Montana’s Article to be Published in Cleveland State Law Review

Professor Patricia Montana’s article, Watch or Report? Livestream or Help? Good Samaritan Laws Revisited: The Need to Create Duty to Report, will be published in the Cleveland State Law Review.


Patricia Montana

Recent cases, like the one in Florida in July 2017, where a group of five teenagers taunted a drowning disabled man while filming his death on a cell phone, rather than coming to his aid or reporting his drowning, have sparked a renewed debate over whether Good Samaritan laws adequately serve the public’s interest.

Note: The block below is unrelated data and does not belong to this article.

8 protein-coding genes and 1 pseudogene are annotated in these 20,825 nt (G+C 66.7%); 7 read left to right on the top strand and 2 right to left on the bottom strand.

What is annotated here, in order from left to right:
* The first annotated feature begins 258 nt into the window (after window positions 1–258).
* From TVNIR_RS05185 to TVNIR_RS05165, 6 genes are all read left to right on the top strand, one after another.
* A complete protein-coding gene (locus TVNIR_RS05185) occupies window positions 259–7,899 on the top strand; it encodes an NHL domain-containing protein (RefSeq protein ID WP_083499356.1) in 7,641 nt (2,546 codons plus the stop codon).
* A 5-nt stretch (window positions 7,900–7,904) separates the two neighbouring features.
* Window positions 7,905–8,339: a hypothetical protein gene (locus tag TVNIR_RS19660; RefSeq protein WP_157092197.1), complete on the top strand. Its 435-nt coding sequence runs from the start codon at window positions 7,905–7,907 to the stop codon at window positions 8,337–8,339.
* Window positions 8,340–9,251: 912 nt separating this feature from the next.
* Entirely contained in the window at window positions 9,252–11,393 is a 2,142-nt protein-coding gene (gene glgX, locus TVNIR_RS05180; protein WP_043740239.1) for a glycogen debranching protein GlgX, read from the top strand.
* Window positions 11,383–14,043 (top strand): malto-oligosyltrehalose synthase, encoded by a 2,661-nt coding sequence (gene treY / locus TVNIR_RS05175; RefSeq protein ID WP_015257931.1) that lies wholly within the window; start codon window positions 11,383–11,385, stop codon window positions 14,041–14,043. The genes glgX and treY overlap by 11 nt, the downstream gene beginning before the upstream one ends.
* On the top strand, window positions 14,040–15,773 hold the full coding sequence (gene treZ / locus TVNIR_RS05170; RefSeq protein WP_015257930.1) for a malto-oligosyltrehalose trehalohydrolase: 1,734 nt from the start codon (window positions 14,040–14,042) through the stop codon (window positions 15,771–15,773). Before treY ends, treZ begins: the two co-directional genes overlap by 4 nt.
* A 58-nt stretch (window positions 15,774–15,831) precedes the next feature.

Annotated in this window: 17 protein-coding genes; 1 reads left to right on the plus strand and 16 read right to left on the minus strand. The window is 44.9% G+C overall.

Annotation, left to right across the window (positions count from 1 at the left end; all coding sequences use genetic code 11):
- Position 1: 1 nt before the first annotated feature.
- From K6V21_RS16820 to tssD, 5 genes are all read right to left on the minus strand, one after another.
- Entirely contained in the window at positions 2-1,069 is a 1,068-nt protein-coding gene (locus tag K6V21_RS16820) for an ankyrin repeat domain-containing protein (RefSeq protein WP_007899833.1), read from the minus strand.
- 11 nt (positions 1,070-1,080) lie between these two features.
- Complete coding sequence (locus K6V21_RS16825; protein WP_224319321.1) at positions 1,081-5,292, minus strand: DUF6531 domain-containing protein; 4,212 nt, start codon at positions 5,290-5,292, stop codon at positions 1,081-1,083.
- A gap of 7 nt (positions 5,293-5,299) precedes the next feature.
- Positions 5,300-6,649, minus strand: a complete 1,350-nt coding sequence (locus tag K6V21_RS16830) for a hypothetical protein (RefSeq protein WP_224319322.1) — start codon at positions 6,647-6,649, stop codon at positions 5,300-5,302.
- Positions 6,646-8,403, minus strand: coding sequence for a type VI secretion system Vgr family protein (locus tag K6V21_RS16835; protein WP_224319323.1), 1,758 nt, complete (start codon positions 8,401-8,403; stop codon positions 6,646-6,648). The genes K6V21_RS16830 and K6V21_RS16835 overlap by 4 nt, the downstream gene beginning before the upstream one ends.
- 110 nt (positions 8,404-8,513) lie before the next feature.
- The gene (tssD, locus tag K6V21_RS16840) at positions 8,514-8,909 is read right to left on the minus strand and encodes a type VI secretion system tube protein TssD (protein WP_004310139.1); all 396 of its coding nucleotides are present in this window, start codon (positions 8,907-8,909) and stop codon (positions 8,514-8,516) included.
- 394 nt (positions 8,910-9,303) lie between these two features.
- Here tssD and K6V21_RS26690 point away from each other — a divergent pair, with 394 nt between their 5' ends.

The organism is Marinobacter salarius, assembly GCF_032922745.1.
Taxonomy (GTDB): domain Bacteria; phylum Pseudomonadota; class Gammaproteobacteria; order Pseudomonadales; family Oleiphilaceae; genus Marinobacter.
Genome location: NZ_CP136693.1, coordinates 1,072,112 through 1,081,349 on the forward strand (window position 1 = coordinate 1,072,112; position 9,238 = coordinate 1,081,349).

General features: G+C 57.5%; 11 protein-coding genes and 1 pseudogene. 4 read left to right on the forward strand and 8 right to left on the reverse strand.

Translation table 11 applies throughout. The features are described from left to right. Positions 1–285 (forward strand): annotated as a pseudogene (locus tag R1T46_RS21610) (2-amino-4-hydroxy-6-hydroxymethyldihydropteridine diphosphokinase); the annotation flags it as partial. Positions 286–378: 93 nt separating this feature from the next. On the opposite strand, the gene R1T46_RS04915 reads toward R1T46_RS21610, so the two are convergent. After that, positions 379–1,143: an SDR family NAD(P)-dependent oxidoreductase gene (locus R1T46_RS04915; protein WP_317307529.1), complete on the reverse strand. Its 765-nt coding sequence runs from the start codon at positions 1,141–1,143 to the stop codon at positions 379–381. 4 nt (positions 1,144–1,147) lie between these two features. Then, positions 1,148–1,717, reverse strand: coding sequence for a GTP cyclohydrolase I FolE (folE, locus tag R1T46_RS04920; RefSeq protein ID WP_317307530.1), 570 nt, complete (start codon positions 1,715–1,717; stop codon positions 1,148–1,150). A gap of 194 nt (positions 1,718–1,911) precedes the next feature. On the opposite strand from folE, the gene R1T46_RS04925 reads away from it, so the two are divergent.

In this article, Professor Montana explores whether states should penalize a person’s failure to aid when another person is clearly in danger of physical harm or death. She argues that the need is particularly great given the power of social media and its intersection with a bystander’s ability and decision to help. As technology advances, relationships have become increasingly impersonal, thereby wearing at an individual’s connection to and compassion for others. Social media has added a new dimension to the longstanding debate of whether laws should impose on bystanders a duty to help. In cases where a bystander is observing a crime online, the duty can be met quite simply by alerting authorities to the crime or danger. And in cases where a bystander might be tempted to use social media rather than help, the legal duty could compel the more moral choice. Accordingly, the Article proposes that states should adopt duty to aid statutes mandating that bystanders give aid or call for help when they can.

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